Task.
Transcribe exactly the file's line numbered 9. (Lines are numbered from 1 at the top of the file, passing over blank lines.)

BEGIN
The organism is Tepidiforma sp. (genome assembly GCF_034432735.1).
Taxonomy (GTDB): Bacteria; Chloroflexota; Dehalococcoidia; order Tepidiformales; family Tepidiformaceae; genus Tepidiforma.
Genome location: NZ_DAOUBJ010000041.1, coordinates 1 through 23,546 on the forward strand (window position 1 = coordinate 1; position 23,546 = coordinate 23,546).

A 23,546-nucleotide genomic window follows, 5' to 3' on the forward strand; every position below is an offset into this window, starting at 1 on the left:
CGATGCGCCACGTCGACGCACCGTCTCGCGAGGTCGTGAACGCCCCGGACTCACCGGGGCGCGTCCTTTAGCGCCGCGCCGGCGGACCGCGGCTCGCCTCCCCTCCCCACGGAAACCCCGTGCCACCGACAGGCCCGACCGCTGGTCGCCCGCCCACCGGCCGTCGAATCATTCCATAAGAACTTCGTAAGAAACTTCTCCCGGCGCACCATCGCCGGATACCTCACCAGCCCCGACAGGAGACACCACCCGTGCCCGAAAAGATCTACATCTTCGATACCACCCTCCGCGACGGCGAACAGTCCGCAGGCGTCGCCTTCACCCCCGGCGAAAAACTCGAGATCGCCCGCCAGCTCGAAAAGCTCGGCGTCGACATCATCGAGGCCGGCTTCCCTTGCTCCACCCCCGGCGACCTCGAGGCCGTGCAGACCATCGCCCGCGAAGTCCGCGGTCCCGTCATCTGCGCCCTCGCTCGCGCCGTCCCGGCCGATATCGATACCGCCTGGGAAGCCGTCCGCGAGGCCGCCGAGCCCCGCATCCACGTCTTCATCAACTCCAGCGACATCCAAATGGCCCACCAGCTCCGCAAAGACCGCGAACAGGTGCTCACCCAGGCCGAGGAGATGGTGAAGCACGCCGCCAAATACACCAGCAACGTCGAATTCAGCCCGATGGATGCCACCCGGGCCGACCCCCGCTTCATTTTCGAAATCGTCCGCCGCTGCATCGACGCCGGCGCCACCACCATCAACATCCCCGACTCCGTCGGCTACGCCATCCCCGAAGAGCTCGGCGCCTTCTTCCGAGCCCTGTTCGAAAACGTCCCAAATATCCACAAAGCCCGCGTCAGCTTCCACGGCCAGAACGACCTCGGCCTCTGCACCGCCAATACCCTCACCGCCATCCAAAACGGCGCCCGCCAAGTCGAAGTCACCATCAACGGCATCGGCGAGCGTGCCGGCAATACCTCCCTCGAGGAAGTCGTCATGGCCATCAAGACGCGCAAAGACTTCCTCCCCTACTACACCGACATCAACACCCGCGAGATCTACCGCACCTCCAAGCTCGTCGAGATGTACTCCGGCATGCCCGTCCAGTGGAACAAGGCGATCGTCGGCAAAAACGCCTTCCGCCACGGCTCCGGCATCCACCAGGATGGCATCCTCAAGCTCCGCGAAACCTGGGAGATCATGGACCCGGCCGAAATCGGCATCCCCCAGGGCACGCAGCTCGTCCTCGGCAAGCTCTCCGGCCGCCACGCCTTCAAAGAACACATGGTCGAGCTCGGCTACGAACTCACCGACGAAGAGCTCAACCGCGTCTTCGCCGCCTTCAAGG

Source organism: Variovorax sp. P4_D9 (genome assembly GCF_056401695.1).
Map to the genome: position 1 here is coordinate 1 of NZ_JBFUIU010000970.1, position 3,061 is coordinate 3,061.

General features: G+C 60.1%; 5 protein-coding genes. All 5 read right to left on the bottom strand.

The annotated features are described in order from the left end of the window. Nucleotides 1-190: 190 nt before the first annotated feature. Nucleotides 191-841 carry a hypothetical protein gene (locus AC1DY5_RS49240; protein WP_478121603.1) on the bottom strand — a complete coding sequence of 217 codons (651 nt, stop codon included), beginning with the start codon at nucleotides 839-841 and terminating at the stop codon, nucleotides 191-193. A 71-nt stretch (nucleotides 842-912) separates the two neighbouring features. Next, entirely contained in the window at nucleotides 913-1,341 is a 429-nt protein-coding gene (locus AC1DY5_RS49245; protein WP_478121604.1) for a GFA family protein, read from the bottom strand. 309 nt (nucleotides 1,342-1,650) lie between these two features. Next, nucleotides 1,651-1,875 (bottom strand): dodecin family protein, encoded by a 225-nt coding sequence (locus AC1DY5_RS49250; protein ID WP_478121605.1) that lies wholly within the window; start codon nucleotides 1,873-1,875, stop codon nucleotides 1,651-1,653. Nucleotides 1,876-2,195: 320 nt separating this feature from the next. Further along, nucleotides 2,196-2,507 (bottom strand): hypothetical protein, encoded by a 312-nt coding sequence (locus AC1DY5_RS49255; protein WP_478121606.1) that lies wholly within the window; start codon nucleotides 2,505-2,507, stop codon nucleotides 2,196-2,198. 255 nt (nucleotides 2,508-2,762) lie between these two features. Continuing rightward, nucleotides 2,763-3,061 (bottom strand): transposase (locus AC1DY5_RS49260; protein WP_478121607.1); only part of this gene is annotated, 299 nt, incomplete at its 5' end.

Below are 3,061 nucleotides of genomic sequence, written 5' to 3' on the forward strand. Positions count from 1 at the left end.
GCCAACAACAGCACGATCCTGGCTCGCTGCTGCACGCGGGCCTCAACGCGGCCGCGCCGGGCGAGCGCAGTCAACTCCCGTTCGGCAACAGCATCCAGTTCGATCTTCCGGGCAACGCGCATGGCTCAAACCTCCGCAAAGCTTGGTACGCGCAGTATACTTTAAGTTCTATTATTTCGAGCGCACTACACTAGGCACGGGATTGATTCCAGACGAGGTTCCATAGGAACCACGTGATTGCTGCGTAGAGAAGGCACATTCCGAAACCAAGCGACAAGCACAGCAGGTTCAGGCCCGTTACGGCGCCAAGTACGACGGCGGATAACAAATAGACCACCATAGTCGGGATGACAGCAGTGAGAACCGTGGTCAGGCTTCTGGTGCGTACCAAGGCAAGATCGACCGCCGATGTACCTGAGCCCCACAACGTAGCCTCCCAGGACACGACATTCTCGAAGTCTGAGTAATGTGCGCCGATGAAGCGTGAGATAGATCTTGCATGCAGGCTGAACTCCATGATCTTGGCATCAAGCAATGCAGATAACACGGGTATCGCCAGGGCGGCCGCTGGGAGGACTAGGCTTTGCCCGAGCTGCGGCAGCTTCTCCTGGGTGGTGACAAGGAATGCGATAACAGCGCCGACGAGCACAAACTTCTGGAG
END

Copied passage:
The annotated features are described in order from the left end of the window. Nucleotides 1-190: 190 nt before the first annotated feature. Nucleotides 191-841 carry a hypothetical protein gene (locus AC1DY5_RS49240; protein WP_478121603.1) on the bottom strand — a complete coding sequence of 217 codons (651 nt, stop codon included), beginning with the start codon at nucleotides 839-841 and terminating at the stop codon, nucleotides 191-193. A 71-nt stretch (nucleotides 842-912) separates the two neighbouring features. Next, entirely contained in the window at nucleotides 913-1,341 is a 429-nt protein-coding gene (locus AC1DY5_RS49245; protein WP_478121604.1) for a GFA family protein, read from the bottom strand. 309 nt (nucleotides 1,342-1,650) lie between these two features. Next, nucleotides 1,651-1,875 (bottom strand): dodecin family protein, encoded by a 225-nt coding sequence (locus AC1DY5_RS49250; protein ID WP_478121605.1) that lies wholly within the window; start codon nucleotides 1,873-1,875, stop codon nucleotides 1,651-1,653. Nucleotides 1,876-2,195: 320 nt separating this feature from the next. Further along, nucleotides 2,196-2,507 (bottom strand): hypothetical protein, encoded by a 312-nt coding sequence (locus AC1DY5_RS49255; protein WP_478121606.1) that lies wholly within the window; start codon nucleotides 2,505-2,507, stop codon nucleotides 2,196-2,198. 255 nt (nucleotides 2,508-2,762) lie between these two features. Continuing rightward, nucleotides 2,763-3,061 (bottom strand): transposase (locus AC1DY5_RS49260; protein WP_478121607.1); only part of this gene is annotated, 299 nt, incomplete at its 5' end.